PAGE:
106 Preliminary Observations of Changes in Supercell RFD Buoyancy across Significant Topography in Northeastern Alabama during VORTEX-SE

Tuesday, 23 October 2018
Stowe & Atrium rooms (Stoweflake Mountain Resort )
Anthony W. Lyza, Univ. of Alabama, Huntsville, AL; and K. R. Knupp

The buoyancy of a supercell rear-flank downdraft (RFD) relative to its environment has been shown in past studies to be a potentially critical factor in the potential for tornadogenesis with a supercell. The buoyancy deficit of the RFD is often related to the planetary boundary layer (PBL) water vapor content of the ambient environment through the potential for sub-cloud evaporation and melting of hydrometers in the RFD, with higher PBL humidity and lower lifted condensation level (LCL) heights leading to more favorable (less negatively buoyant) RFDs for tornadogenesis.

One of the primary goals of the Verification of the Origins of Rotation in Tornadoes Experiment – Southeast (VORTEX-SE) field campaign has been to assess the role of topography in the evolution of tornadic storms. Understanding how internal buoyancy characteristics may or may not change as storms traverse regions of significant topography is a primary research problem within this broader goal. It is hypothesized that a significant increase in elevation may lead to lower LCL heights relative to the ground level, leading to potentially less sub-cloud evaporational cooling and less negatively buoyant RFDs more favorable for tornadogenesis. Exploratory investigation of past surface observations preceding tornado events in this region have shown a propensity for lower cloud base heights over the adjacent Tennessee Valley than over the plateaus. Major uncertainties exist, however, in how meaningful these RFD buoyancy changes may be and the temporal and spatial scales necessary for relevant RFD buoyancy changes to evolve.

In working toward addressing the role of topography in the behavior of tornadic storms, several VORTEX-SE deployments were conducted in northeastern Alabama. This region contains numerous significant topographic features. The most prominent topographic features are a pair of plateaus that extend from the Cumberland Plateau system: Sand Mountain and Lookout Mountain. These plateaus are of particular research interest as they represent a qualitative maximum in tornado activity relative to surrounding areas. The combination of a relative apparent maximum in tornado activity and large (~125 km x 40 km) spatial scale of these plateaus, along with relatively open space for mobile radar siting across the Sand Mountain plateau, made the plateaus leading candidates for studying how tornadic storms and their near-storm environments may be augmented by topography. As part of these deployments, surface observations both atop the Sand Mountain plateau and within the adjacent Tennessee Valley have been gathered from the RFDs of two tornadic supercells, with one dataset gathered on 22 April 2017 during IOP 3.5b of VORTEX-SE year 2 and another dataset gathered on 19 March 2018 during IOP 3 of VORTEX-SE year 3.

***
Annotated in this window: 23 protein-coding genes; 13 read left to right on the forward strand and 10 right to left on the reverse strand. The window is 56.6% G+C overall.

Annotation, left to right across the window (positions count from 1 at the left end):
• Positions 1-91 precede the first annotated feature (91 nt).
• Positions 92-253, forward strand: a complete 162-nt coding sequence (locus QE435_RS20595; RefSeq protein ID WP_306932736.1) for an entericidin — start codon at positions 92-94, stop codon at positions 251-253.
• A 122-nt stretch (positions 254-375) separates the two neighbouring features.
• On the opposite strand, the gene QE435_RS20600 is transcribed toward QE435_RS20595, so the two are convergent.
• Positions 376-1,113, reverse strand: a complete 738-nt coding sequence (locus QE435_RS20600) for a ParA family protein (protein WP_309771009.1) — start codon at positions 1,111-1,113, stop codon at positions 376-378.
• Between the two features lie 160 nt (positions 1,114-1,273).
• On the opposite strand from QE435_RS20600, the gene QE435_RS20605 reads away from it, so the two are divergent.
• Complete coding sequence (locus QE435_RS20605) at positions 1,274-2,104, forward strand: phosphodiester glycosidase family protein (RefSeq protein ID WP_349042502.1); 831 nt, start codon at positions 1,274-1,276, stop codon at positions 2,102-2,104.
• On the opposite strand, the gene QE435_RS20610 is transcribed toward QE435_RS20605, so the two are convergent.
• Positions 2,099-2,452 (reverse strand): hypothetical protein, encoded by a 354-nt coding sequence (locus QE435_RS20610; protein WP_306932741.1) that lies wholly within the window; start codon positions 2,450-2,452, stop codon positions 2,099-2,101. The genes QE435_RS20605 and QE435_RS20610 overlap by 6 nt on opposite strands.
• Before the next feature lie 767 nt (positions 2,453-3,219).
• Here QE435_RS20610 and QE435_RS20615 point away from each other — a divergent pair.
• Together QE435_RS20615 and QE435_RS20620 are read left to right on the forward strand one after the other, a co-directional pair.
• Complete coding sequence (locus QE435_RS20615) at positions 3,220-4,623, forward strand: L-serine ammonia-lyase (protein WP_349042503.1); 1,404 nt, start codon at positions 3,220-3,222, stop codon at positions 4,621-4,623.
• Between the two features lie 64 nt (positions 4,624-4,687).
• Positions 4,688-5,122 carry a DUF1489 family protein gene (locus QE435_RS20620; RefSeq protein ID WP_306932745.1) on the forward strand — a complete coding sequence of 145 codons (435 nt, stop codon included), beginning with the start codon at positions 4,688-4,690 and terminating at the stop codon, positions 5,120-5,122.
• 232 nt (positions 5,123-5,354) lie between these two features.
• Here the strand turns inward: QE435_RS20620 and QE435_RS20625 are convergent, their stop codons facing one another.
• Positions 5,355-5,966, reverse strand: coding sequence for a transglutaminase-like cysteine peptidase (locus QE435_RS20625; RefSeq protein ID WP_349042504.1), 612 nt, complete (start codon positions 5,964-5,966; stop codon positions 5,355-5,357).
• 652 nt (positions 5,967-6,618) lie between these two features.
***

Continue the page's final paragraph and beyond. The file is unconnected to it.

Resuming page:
This presentation compares the surface observational datasets between the valley and plateau observations during the passage of the RFDs of each supercell. Preliminary analysis of these datasets suggest that buoyancy deficits may meaningfully change within supercell RFDs as they move from the valley to the higher elevations atop the plateaus. While these datasets are extremely limited, representing only point observations in two cases, they serve as motivation for continued investigation of how topography may impact the internal thermodynamic processes of tornadic thunderstorms.

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